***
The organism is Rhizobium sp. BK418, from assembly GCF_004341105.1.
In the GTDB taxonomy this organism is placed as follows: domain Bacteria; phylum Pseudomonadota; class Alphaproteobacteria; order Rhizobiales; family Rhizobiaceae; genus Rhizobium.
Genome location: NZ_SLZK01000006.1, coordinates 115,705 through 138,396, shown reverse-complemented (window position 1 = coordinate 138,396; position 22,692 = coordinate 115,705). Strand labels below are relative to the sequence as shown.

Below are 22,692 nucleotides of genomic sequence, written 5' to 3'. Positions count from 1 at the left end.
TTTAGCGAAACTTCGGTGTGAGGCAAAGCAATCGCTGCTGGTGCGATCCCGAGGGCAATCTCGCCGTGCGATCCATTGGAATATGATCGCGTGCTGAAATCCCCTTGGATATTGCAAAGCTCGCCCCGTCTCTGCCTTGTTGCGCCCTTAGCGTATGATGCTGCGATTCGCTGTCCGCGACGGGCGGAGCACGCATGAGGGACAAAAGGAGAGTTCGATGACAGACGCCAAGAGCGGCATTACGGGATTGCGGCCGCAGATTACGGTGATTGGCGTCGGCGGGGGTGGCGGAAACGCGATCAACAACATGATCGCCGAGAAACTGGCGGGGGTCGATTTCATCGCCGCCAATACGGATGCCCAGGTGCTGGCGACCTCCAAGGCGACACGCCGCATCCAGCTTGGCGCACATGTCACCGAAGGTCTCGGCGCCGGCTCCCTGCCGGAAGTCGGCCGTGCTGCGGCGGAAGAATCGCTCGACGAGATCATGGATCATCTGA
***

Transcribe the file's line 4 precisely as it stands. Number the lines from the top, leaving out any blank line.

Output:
Below are 22,692 nucleotides of genomic sequence, written 5' to 3'. Positions count from 1 at the left end.